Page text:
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Original Issue

Minor Development: New Hope

Changes at the big league level are opening doors for nonslugging prospects such as Eric Duncan

T'S TEMPTING to pigeonhole Eric Duncan, the New York Yankees' top prospect, as a promising slugger. After all, Duncan, a 20-year-old third baseman with a sweet lefthanded swing, is built like a prototypical power hitter at 6'3", 212 pounds. And when New York made him a first-round amateur draft pick two years ago, scouts and the media gushed over his 30-home-run potential, comparing him with a young Jim Thome. But Duncan, who hit 16 homers in 461 at bats at Class A Battle Creek, Mich., and Tampa last year and had four dingers in 160 at bats for Double A Trenton through Sunday, has resisted the typecasting.

"As a corner [infielder] I'd be lying if I didn't say that I feel pressure to try to hit more home runs than I do," he says, "especially when you see guys like Scott Rolen and Chipper Jones put up 30 home runs every year. But each player needs to figure out what he can bring to the table. I'm not necessarily a big power guy, and I shouldn't try to be. I'd much rather hit .320 than hit 30 home runs, or even 20 home runs, with a low average."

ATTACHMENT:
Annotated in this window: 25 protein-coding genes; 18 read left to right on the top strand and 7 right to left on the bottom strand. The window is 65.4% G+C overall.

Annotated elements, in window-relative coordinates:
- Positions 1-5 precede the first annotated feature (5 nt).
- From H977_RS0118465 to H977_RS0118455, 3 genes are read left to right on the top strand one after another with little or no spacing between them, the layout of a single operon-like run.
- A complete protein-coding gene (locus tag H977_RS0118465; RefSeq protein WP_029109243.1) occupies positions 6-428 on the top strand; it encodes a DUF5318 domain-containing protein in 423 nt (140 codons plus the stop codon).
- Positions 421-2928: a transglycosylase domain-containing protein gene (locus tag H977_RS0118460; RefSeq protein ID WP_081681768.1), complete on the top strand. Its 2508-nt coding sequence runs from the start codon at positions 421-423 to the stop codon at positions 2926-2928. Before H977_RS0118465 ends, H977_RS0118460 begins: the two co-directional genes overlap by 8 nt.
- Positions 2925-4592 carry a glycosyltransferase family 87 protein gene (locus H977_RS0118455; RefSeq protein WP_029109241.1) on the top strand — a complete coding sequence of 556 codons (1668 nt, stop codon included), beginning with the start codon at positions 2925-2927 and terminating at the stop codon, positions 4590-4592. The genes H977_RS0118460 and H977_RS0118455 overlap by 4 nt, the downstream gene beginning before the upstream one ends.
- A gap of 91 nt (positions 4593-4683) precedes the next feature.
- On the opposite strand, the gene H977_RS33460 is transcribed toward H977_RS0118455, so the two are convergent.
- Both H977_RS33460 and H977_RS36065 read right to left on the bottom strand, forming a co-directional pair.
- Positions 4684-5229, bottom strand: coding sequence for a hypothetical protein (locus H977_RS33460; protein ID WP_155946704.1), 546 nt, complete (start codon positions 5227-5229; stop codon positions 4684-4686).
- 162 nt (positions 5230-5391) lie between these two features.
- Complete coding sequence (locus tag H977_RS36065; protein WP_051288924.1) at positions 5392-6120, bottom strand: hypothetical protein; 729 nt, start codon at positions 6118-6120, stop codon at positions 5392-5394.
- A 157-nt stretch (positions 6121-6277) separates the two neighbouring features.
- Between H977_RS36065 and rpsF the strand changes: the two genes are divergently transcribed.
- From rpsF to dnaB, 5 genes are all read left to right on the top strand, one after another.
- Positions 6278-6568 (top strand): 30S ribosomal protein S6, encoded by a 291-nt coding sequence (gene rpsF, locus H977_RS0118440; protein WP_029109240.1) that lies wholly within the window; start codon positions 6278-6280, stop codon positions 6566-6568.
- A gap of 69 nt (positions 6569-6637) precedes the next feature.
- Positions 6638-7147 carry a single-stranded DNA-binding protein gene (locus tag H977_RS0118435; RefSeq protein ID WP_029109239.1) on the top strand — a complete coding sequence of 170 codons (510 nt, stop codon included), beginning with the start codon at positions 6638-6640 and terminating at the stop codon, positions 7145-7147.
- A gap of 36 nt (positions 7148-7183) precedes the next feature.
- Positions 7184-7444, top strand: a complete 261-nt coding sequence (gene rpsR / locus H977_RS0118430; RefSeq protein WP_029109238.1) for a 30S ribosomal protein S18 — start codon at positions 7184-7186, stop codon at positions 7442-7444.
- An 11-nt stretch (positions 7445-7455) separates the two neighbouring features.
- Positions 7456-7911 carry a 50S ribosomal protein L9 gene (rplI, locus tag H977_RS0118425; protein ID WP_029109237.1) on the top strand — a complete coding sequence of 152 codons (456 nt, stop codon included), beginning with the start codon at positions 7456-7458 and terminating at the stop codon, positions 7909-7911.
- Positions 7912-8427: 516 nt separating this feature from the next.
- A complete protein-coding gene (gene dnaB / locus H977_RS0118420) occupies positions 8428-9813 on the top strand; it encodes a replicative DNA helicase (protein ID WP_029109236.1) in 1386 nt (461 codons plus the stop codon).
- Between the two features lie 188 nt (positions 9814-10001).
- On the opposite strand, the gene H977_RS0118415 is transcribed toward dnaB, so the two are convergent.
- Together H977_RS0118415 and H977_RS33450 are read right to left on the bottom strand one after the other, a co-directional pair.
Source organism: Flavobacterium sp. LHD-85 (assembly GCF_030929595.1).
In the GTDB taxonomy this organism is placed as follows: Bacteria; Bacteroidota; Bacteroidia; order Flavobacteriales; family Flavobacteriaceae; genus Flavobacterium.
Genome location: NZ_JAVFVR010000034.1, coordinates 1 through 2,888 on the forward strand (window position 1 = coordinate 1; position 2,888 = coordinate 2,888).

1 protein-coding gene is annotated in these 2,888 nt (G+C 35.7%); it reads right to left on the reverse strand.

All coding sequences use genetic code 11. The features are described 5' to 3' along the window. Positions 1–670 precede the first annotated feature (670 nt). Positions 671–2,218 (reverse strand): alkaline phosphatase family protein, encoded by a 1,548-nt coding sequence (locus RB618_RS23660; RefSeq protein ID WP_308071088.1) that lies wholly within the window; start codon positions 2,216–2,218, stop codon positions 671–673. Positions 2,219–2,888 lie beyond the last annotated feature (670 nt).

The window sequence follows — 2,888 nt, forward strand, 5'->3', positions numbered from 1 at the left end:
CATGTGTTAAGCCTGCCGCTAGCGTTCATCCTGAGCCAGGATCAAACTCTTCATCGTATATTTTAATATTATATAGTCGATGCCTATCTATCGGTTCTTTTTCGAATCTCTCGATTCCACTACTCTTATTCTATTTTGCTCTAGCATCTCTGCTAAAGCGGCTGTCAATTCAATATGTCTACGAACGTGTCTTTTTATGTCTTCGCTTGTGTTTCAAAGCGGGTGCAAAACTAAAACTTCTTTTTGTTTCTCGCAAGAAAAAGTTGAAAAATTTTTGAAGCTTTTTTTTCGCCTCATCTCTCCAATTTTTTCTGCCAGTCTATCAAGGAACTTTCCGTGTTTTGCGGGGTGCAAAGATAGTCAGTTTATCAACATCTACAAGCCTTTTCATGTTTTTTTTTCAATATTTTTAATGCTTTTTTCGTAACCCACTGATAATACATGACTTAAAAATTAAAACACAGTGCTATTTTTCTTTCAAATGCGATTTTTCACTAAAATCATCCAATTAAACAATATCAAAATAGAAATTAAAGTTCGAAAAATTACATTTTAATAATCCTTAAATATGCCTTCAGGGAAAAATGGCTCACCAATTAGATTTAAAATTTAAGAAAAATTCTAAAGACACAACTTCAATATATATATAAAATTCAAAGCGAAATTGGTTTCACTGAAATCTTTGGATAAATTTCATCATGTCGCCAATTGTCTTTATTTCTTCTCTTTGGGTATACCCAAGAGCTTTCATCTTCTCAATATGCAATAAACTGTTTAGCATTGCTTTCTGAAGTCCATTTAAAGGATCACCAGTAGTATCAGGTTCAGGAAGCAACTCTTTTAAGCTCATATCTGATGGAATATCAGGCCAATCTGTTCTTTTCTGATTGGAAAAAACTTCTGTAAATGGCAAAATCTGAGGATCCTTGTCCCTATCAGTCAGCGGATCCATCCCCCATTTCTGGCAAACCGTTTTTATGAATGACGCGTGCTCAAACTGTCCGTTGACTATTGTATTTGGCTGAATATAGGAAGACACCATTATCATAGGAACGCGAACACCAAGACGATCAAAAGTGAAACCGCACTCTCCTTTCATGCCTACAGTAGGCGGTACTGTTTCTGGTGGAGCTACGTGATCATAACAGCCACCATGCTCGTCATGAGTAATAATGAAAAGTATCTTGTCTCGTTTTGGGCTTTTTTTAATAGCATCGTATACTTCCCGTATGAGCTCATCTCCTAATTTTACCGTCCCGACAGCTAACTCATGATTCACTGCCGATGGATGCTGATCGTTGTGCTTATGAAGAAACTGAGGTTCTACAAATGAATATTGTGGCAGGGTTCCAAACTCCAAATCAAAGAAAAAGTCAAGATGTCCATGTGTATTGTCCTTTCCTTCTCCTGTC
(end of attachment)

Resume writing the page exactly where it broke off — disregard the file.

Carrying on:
In the Steroid Era the knee-jerk method for judging a young prospect, particularly an outfielder or corner infielder, was projecting his power-hitting capability. Now up-and-comers such as Duncan--the 36th-best minor league prospect in the country according to Baseball America--are feeling less inclined to swing for the fences.

"I already see that guys here are more relaxed and are starting to think they don't have to hit 30, 40 home runs," says Bill Masse, Duncan's manager in Trenton. "My job's easier. Players are listening more to [coaches] telling them how to be more consistent and improve on fundamentals. Now the emphasis is going to be on what it should have been all these years--fundamentally sound baseball."

Duncan doesn't have a problem with that. Growing up in northern New Jersey, he spent hours each day honing his swing in the batting cage that his father, Hal, built in their basement. A devoted Yankees fan, Duncan idolized outfielder Paul O'Neill, who hit better than .300 for the first six of his nine years with New York (1993--2001), but clubbed more than 25 homers only once in his 17 major league seasons.

As Duncan sees the standards changing on the big league level, he also sees the players around him changing. "Triple A players who were taking steroids to push themselves into the majors are going to get weeded out," he says. "Now those who maybe in the past wouldn't get a second look are going to get more of a chance. And I think that's great for the game." --Albert Chen




Duncan has the body--and the expectations--associated with a power hitter, but that's not his game.